A growing proportion of European citizens care more and more about contributing towards sustainable economic and social development in developing countries through their purchasing preferences, notably buying fair trade.
This concern of consumers for fair trade, more common in western European Member States than in the rest of the EU, has been relayed by civil society, local authorities, and also echoed at EU level by the EU institutions, notably the European Parliament.
Public authorities in the EU can play an active role in sustainable development through their purchasing decisions, by promoting fair trade in their procedures, while respecting the fundamental principles of EU law. Some public authorities are already putting fair trade procurement into practice, by introducing fair trade considerations into the different stages of public procurement procedures.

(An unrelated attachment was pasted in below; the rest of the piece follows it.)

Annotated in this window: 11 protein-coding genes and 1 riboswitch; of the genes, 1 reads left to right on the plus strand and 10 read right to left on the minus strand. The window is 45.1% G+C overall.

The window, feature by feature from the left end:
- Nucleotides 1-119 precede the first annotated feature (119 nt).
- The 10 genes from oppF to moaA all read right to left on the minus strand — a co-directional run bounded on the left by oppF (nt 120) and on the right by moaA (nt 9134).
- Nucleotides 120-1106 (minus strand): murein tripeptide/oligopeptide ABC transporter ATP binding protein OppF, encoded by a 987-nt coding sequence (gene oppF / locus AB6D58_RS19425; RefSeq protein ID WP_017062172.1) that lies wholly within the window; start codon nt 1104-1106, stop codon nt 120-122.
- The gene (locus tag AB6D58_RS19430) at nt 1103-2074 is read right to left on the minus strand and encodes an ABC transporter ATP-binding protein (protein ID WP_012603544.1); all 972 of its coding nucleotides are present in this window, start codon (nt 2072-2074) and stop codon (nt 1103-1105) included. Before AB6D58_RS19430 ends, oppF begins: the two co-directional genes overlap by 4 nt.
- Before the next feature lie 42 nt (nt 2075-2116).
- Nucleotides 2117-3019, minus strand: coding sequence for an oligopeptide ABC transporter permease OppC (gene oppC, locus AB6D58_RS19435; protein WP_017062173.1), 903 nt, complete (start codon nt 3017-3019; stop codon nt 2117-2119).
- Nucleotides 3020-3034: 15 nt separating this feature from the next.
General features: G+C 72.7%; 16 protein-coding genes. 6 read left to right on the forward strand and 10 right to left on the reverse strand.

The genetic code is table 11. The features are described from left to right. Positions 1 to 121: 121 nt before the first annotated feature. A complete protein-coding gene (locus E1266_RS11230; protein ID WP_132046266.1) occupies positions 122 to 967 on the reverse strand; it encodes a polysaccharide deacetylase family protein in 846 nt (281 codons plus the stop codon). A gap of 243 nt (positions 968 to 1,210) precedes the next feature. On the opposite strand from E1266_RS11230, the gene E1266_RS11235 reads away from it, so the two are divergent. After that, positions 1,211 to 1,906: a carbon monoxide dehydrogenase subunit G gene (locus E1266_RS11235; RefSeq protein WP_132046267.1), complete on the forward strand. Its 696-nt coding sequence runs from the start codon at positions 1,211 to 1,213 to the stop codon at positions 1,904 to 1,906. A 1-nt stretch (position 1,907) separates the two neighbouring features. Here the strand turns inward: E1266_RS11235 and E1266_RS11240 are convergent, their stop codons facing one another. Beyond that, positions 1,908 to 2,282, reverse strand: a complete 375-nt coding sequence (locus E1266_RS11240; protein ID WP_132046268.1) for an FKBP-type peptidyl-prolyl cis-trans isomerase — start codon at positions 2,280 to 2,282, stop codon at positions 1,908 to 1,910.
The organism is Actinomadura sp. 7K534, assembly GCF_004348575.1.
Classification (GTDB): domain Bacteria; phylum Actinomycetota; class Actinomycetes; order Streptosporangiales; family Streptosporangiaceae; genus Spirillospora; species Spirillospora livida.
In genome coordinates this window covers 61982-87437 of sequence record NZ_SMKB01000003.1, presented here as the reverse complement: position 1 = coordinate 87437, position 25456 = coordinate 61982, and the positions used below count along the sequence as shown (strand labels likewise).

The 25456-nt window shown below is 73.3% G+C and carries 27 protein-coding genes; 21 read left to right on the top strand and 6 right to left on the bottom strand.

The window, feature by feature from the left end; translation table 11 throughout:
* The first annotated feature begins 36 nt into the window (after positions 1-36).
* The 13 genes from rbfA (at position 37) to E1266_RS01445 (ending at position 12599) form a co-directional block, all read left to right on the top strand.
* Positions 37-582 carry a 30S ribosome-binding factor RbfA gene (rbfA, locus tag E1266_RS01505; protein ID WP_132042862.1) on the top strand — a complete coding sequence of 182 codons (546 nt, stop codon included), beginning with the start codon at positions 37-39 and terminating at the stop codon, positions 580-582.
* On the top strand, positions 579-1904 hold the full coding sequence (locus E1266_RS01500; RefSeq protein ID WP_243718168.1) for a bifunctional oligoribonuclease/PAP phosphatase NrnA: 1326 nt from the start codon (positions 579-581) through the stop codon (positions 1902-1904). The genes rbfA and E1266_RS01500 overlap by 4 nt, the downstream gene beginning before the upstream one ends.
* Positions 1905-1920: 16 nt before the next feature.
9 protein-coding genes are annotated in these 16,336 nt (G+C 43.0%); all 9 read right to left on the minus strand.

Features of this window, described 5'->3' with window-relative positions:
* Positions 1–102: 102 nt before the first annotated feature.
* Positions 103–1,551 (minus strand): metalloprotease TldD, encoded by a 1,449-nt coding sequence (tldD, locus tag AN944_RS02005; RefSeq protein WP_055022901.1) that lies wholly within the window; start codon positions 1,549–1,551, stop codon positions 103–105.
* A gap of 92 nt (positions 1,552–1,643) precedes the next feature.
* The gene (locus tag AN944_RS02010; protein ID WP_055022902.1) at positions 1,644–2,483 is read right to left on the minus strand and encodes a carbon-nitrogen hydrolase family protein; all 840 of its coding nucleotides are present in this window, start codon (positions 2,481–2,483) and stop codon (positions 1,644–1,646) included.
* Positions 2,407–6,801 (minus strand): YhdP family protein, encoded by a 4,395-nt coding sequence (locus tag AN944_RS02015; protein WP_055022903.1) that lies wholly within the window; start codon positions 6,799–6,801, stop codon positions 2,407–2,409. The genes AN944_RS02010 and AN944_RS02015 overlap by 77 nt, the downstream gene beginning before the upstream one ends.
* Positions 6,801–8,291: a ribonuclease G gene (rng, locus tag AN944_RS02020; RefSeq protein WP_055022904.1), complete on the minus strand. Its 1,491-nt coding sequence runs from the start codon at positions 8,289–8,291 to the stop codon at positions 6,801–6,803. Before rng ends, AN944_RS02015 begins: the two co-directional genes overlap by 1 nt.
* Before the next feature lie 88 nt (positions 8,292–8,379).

However the EU legal framework lacks clarity as the European Parliament has repeatedly pointed out. As a result various interpretations of the legal framework exist, creating legal insecurity for contracting authorities and inhibiting expansion of fair-trade public procurement. The ongoing revision of EU public procurement directives could help bring clarity.